Kawasaki ZX-10R SE
SO WAIT A minute, which one is this?” says Rutter. Granted he is easily confused and misled (I’ve lost count of the amount of money I have won from him over the years via a variety of alcohol-fuelled gambling games), but on this occasion, I’m sympathetic to his confusion. I have to double-take to make sure it’s the SE-spec ZX-10 that we’re looking at. Of course there are visual differences between the two ZX-10s, but even for an anorak like me, they are visually so alike that it still takes me a moment to check and to be sure.
The key things that define the ZX-10 SE won’t smack you in the chops. Look very closely, and you can see a wire appearing from the base of the forks. Then you can tell this is the fully loaded ZX-10. The ZX-10RR’s lightweight wheels are present, and both test bikes have the ‘Performance Edition’ Akrapovic silencer, but the things that make the SE unique are tucked away under the fuel tank, and deep within the Showa Balance Free forks. A seperate ECU for the forks and shock takes measurements from stroke sensors on the forks and rear shock every 1000 times per second, and sends instructions to solenoid valves in the suspension every millisecond. It also marries its readings with the output of the bike’s IMU, so lean angle, pitch, yaw, speed, throttle position, brake, gear position and rpm all get factored into the algorithms every 10m/s to produce an end result that is claimed to be ultra-refined and ultra-high-resolution. In fact, the rate and quantity of information on offer is such that Showa had to do away with the usual stepper motors found within electronically-assisted, semi-active suspension systems, instead using a solenoid to control the damping at a rate fast enough to cope with the sheer quantity and speed of information being gathered. This sets the Kawasaki’s semi-active system
‘The ZX-10R SE has joined a very exclusive club, lapping Donington in less than 1min 37s’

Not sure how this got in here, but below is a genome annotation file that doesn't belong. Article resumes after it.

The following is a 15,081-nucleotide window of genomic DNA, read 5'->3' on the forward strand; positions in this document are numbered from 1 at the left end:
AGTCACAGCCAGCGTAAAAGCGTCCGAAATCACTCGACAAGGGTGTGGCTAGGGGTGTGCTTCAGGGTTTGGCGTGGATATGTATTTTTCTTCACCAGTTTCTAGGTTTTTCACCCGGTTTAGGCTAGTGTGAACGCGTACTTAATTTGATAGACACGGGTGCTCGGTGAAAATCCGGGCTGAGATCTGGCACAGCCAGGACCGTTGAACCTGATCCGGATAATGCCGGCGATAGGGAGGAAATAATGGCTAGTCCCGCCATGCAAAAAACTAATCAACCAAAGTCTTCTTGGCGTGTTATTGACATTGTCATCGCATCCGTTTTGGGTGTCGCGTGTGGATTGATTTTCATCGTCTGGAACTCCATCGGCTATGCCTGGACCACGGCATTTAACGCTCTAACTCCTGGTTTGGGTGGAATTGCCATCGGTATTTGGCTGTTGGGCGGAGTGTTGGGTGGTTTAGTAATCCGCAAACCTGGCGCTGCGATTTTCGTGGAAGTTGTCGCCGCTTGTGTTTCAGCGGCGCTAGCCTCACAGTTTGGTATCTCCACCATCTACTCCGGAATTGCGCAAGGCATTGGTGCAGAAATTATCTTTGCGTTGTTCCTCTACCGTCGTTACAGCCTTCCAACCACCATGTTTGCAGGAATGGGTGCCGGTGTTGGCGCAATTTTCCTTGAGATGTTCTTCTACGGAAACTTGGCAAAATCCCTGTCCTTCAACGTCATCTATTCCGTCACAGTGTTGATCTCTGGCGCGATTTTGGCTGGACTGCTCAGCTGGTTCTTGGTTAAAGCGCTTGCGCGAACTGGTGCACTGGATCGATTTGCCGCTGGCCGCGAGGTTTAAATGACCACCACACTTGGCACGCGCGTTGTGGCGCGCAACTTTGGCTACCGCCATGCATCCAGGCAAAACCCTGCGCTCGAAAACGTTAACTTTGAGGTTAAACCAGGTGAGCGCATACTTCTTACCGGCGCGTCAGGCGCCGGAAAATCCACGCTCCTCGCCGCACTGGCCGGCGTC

apart from that of the Panigale V4, R1M and Fireblade SP, so say Kawasaki. But Öhlins have over a decade of development in their ERS; this is Showa’s ground zero. Generally, Rutter isn’t convinced by the latest move by manufacturers towards semi-active suspension; he trusts his feel and set-up over a black box. However, in the real world, the technical genie is out of the bottle. It’s here to stay, and with the existence of the ZX-10R and ZX-10RR, Kawasaki have catered for purists, sceptics and dinosaurs alike. It is therefore a testament to the quality of the Kawasaki system that, at one point, Rutter actually confuses the SE and RR when referring to the suspension behaviour. He thought the SE was the RR, and was praising the quality of the suspension’s action. Once he is corrected (again), Rutter has plenty to say about the SE. “It feels really well supported on the brakes, especially when you let them off. The front stays down, and doesn’t ping back up. It’s really nice, and gives tons of confidence during turn-in. Also, the bumps in Coppice at full lean are ably dealt with. It’s dead smooth through there. Generally, though, it does feel like a safe set-up that’s probably better suited to the road than the track. But that’s not to say it’s too soft or slow. It’s really good; I’m struggling to tell it apart from the normal set-up on the RR. They are both very high quality. The extra weight of the SE is noticeable, and maybe that’s what is just taking the slightest edge off it compared to the RR”.
It is quite telling then that the SE’s best lap time was just 0.46 seconds off the RR’s, which in all fairness is probably what the extra 2kg the SE is carrying is worth when you’re running at Rutter’s pace. The SE joined a very exclusive club, by lapping Donington under 1min 37 seconds, and in the process lapped faster than the BMW S1000RR and Yamaha R1M, both of which have semi-active suspension. Only the Ducati 1299 Panigale S prevents the ZX-10 SE claiming top honours for an electronically-suspended bike. For a bike that Kawasaki themselves suggest would benefit more from the system on the road, it is hardly a slouch on track. In fact, it is probably a relief to Kawasaki that the SE didn’t go faster than the RR. How do you explain that the fully-loaded road version of your ZX-10 is actually better on track that your lightweight track
version? No need, but it is very, very close.
Rutter couldn’t tell the bikes apart. Green accents tell us this IS the SE...
That wire is attached to a fork stroke sensor, Showa’s USP for their ’leccy system
Odd turn-in response is the only clue to the KECS system
Wire protrusion tells you this is the fully-loaded SE